A new study has shown that a mixture of proteins and heavy metals such as zinc and copper makes invertebrate tools particularly hard and robust.
A weaving spider (Phidippus regius) shows her dazzling biting claws.
When they suck blood from a deer, ticks bite hard into the animal’s furry skin. Leaf-cutter ants effortlessly gnaw their way through the thick leaves of tropical plants. With their sting, scorpions inject their venom even into animals many times larger than themselves.
The question of where these sometimes tiny animals get such great power has long fascinated Robert Schofield, a physicist at the University of Oregon in Eugene. He published his answer in a new study published in the journal Scientific Report.
The secret lies in the anatomical structure of the material from which the animals’ tools are made. Scientists discovered some time ago that the biting claws, jaws and spines of some invertebrate species consist largely of heavy metals such as zinc, copper and manganese – in some cases accounting for up to 20 percent of a species’ body weight. So far, however, it has not been possible to clarify how the metals are related to the long-lived proteins that have also been found in these body parts of invertebrates.
Gallery: Early macro images of insects& Spiders
In a molecular analysis of heavy metals and proteins, Robert Schofield and his colleagues found that individual metal atoms are interwoven with proteins. The result is strong, resilient composites that scientists have christened heavy-element biomaterials.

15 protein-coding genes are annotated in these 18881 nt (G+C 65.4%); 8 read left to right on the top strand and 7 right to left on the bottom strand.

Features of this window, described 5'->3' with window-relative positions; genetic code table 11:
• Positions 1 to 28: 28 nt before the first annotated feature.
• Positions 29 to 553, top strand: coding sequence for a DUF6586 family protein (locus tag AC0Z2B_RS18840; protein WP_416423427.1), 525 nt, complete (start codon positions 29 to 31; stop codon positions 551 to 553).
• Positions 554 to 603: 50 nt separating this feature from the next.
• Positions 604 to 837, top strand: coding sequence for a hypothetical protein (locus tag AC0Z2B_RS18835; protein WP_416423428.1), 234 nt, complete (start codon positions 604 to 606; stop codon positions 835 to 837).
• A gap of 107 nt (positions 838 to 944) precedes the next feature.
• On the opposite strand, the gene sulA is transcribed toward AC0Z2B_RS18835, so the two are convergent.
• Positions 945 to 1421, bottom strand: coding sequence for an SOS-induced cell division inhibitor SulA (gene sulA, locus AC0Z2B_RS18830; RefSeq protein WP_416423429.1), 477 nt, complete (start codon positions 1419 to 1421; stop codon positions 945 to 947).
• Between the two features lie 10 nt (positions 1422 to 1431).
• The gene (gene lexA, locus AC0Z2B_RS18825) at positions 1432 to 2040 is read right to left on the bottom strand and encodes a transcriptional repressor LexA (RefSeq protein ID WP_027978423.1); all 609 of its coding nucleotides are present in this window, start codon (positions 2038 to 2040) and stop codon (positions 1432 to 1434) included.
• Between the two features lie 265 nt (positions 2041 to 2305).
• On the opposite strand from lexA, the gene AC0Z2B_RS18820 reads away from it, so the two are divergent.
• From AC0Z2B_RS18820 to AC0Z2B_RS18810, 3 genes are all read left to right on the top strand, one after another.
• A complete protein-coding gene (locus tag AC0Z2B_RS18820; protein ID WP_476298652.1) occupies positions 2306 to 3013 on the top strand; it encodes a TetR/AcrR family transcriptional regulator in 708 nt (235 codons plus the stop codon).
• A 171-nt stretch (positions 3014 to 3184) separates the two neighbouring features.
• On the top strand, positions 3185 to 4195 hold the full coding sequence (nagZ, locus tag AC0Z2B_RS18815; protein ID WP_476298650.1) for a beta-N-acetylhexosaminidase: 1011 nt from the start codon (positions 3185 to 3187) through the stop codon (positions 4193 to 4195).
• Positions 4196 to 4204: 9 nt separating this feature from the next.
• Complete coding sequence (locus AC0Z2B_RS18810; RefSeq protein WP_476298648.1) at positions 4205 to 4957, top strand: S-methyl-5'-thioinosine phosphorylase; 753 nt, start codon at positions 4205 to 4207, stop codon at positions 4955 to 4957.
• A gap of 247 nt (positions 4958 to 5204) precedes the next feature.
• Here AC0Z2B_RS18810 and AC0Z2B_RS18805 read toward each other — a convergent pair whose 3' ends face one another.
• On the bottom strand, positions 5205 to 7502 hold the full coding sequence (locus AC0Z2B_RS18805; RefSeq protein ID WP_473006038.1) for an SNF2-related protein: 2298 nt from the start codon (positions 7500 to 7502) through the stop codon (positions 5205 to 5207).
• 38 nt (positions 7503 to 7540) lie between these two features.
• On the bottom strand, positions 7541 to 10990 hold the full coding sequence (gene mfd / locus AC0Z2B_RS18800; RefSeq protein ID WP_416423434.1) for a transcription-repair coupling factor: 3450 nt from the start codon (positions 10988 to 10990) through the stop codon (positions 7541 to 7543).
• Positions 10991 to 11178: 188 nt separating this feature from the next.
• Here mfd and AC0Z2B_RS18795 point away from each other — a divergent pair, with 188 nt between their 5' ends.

"It’s really cool how durable adding these metals makes the tools," says Stephanie Crofts, a biologist at the College of the Holy Cross in Worcester, Massachusetts, who was not involved in the study. "Research has shown that this buildup of material occurs in a whole range of organisms – far more than we had thought."
Heavy element biomaterials: Better than biominerals
A process in the animal kingdom that naturally creates insensitive materials is biomineralization, in which larger mineral crystals are enclosed by the proteins in an animal’s body. This is the case, for example, with bones and with some mussel shells. Bone mass is a powerful mix of minerals – primarily calcium carbonate – and proteins that provide the skeleton’s necessary flexibility. Thanks to this mixture, bones can be stretched or crushed to an extent that would not be possible if they were made of only one of the two materials.
But biomineralization has its limitations, as evidenced, for example, by how easily mussel shells shatter. "Just imagine how hard it would be to make a knife out of a brick – it’s the same if you want to make something sharp out of a biomineral," explains Robert Schofield.